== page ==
Now that Metrolinx and, presumably, their masters at Queen’s Park have determined that we will build a network of four LRT lines in Toronto, we can turn to the larger question of paying for “The Big Move” and the “Investment Strategy”. Some Toronto Councillors are already talking about the need for dialogue with neighbouring municipalities in the 905 for a co-ordinated strategy on transit funding. This is long overdue.
Once upon a time, the Metrolinx Board actually contained politicians, the very people who would undertake this sort of debate and who, when the going got rough, would have to stand up at public meetings defending the plan and dodging the rotten tomatoes. Nobody on the current Metrolinx Board has to get elected even as dog catcher, much less as a mayor, and the staff are even further insulated by the fact that almost all of Metrolinx’ business takes place in the refined, quiet space of private meetings.
This is no way to build public support for anything.
The term “Investment Strategy” has a comforting feeling that plays to those who like to wrap public works in the mantle of private enterprise. We will “invest” in the future of transit and of our region. That’s fine as far as it goes, but “investment” implies capital, something notoriously absent from government accounts in part due to the economy, but in part to the fact we are loathe to tax ourselves for the services we want. (Or slightly more accurately, we don’t want to pay taxes for services somebody else wants, but we think we will never use.)
One way or another, somebody has to pay to expand and improve transit service given decades of disinvestment in that field. Toronto likes to think of itself as a “Transit City”, but in fact stopped investing at a rate needed to keep up with population and travel growth decades ago.
The Investment Strategy is often portrayed as something we have to study, to examine, to fathom the depths of public financial options, but, no, the numbers have been available for everyone to see for years. Metrolinx produced its first report (one without the word “Draft” stamped on it) in June 2008. It contained the following table showing the types of revenue stream that Metrolinx might tap.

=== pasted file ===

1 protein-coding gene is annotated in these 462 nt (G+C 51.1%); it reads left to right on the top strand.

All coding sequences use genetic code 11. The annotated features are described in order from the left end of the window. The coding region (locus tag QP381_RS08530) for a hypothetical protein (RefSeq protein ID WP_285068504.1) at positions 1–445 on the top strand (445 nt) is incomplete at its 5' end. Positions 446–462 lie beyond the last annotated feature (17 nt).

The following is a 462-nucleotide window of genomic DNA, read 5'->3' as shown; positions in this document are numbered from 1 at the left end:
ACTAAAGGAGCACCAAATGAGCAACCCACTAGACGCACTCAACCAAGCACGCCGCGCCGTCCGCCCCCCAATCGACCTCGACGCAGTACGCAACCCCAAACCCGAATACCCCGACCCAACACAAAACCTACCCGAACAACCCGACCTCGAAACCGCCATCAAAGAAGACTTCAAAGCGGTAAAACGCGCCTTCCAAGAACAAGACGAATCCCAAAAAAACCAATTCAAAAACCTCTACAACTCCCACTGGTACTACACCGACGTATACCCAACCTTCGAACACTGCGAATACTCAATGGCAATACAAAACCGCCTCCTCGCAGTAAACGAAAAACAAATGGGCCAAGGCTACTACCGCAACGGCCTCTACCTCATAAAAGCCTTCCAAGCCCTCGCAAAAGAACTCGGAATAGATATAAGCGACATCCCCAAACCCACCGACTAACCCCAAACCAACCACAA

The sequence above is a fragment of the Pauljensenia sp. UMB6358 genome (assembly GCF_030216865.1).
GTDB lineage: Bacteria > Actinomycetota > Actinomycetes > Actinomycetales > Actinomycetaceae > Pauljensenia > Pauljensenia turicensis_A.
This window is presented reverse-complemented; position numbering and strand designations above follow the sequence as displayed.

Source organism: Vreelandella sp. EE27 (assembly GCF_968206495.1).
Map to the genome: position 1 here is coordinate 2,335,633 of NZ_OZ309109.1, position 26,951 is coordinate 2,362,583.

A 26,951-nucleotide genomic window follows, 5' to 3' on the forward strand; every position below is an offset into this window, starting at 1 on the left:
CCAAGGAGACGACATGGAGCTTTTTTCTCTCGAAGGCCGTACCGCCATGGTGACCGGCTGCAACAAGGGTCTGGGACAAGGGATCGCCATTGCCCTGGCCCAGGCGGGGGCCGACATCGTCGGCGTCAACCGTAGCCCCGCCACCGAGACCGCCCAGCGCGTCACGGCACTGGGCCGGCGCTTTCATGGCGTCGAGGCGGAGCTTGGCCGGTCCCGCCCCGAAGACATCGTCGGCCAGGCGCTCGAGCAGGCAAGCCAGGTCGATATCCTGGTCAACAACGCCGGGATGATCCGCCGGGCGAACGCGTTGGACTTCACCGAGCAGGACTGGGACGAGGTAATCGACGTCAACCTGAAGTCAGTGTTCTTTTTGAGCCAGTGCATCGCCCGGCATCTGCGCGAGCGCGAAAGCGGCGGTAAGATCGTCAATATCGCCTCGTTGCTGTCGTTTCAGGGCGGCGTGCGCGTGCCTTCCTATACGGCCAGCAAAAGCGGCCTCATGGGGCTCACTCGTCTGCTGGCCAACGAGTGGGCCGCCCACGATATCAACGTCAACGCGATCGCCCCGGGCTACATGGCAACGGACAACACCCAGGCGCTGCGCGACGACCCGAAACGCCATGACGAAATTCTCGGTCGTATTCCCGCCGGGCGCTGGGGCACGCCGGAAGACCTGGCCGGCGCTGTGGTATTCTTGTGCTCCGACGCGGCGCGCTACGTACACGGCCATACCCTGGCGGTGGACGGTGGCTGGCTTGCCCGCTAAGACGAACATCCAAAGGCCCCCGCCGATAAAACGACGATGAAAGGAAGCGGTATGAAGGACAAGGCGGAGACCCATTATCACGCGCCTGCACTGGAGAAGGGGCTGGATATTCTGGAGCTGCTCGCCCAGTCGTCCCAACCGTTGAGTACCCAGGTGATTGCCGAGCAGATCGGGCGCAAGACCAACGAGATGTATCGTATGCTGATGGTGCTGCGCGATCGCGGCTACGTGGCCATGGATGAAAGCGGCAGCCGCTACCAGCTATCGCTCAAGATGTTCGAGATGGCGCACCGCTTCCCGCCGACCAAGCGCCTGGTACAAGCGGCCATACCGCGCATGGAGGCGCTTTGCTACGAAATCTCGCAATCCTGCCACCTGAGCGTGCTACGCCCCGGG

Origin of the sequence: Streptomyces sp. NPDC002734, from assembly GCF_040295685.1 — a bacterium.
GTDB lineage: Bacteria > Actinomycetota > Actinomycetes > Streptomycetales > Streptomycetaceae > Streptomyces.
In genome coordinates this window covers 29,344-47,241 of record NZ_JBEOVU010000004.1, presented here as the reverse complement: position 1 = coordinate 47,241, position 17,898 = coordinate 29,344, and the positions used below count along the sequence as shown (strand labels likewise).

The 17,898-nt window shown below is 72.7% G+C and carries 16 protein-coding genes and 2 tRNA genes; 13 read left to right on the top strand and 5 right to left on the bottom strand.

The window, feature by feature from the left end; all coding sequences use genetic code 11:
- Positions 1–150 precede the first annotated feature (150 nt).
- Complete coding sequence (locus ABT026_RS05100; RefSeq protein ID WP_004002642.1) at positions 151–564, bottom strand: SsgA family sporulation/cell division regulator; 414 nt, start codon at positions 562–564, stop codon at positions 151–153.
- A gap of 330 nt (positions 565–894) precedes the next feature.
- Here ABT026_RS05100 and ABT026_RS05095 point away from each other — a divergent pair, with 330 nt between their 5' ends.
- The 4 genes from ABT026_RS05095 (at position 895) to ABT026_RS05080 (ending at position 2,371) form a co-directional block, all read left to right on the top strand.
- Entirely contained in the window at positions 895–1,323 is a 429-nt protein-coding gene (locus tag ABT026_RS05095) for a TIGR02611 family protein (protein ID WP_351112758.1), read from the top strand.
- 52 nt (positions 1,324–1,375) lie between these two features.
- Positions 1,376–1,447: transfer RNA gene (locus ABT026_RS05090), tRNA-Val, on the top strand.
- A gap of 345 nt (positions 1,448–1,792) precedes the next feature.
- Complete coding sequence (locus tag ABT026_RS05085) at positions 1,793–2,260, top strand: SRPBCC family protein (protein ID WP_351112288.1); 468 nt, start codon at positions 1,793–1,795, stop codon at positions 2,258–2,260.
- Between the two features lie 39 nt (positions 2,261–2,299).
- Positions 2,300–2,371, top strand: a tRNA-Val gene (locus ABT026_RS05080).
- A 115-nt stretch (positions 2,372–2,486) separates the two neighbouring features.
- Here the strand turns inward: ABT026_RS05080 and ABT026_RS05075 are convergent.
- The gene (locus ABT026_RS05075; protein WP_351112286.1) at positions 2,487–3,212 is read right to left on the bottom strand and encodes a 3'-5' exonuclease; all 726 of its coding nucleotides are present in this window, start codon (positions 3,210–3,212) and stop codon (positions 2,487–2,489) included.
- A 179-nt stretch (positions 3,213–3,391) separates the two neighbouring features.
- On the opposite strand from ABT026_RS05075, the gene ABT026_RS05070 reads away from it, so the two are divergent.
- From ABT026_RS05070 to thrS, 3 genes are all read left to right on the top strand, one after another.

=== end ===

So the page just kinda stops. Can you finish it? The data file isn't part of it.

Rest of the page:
This was back in the days when we were only looking for $2-billion annually over 25 years for a $50-billion Big Move. Since then, the actual budget has grown thanks to inflation, the recognition that some project estimates were low, the need to factor in operating costs and the likely demands to fund local transit agencies as part of the grand scheme. We now hear numbers in the $75-100b range, and that will take a lot of tolls or taxes to pay off.
A more recent version of this table was produced in 2011 for the Civic Action Summit, but the changes lie mainly in the size of the numbers, not in the types of revenue.
The important work Metrolinx must perform is to produce the menu of projects and spending options for which any new revenue streams might be imposed. To that end, the publication of an updated “Big Move” (not expected until late 2012) and the incorportation of spending options to support local transit are essential.
Moreover, Metrolinx must address jurisdictional issues between GO Transit and the TTC to reconcile demand and capacity problems for the core area. If we are to collect billions in new taxes, they should not be wasted trying to stuff every available passenger into the Yonge Subway. Some belong on a Downtown Relief Line (and a real relief line, one that goes north at least to Eglinton, not just to the Danforth subway), and many more belong on the many existing and potential GO rail corridors leading north out of downtown.
The GTA must understand what the real cost of bringing transit up to a competitive level where it will actually make inroads into car traffic in the 905, the sources of funding which might be used, and the limitations (financial and operational) on what can be done. This type of integrated planning is glaringly absent from Metrolinx work over the past years.
The question of new taxes (by whatever name) is on the table, and the discussion must move into the political arena. This is not a job for anonymous bureaucrats or a board of unknowns meeting in secret. Indeed, any decision on the provincial side will be taken at Queen’s Park by the Cabinet and the Premier’s Office with Metrolinx providing a comforting rubber stamp and a patina of independence.
Toronto Council should take this debate not just to its own voters, but to the 905 regions so that we can all have an informed debate and build political support for improving transit.